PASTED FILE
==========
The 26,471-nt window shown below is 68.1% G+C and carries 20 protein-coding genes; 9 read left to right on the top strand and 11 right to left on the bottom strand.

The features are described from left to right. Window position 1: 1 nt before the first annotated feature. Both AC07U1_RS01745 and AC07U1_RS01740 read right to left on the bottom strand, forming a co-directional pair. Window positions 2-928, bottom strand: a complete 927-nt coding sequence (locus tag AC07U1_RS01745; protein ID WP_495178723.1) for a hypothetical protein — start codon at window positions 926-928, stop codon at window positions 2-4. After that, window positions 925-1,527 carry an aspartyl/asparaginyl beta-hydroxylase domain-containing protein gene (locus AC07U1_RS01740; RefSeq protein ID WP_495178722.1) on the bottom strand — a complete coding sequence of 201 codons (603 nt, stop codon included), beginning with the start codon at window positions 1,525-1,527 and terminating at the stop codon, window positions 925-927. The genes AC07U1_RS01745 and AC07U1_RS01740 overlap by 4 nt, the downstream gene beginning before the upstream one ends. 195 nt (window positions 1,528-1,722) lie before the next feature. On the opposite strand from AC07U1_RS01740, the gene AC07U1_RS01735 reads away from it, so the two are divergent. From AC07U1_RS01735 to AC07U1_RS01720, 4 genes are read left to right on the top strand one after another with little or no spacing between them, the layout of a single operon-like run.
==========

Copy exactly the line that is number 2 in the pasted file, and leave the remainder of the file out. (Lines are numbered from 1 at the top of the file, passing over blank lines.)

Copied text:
The features are described from left to right. Window position 1: 1 nt before the first annotated feature. Both AC07U1_RS01745 and AC07U1_RS01740 read right to left on the bottom strand, forming a co-directional pair. Window positions 2-928, bottom strand: a complete 927-nt coding sequence (locus tag AC07U1_RS01745; protein ID WP_495178723.1) for a hypothetical protein — start codon at window positions 926-928, stop codon at window positions 2-4. After that, window positions 925-1,527 carry an aspartyl/asparaginyl beta-hydroxylase domain-containing protein gene (locus AC07U1_RS01740; RefSeq protein ID WP_495178722.1) on the bottom strand — a complete coding sequence of 201 codons (603 nt, stop codon included), beginning with the start codon at window positions 1,525-1,527 and terminating at the stop codon, window positions 925-927. The genes AC07U1_RS01745 and AC07U1_RS01740 overlap by 4 nt, the downstream gene beginning before the upstream one ends. 195 nt (window positions 1,528-1,722) lie before the next feature. On the opposite strand from AC07U1_RS01740, the gene AC07U1_RS01735 reads away from it, so the two are divergent. From AC07U1_RS01735 to AC07U1_RS01720, 4 genes are read left to right on the top strand one after another with little or no spacing between them, the layout of a single operon-like run.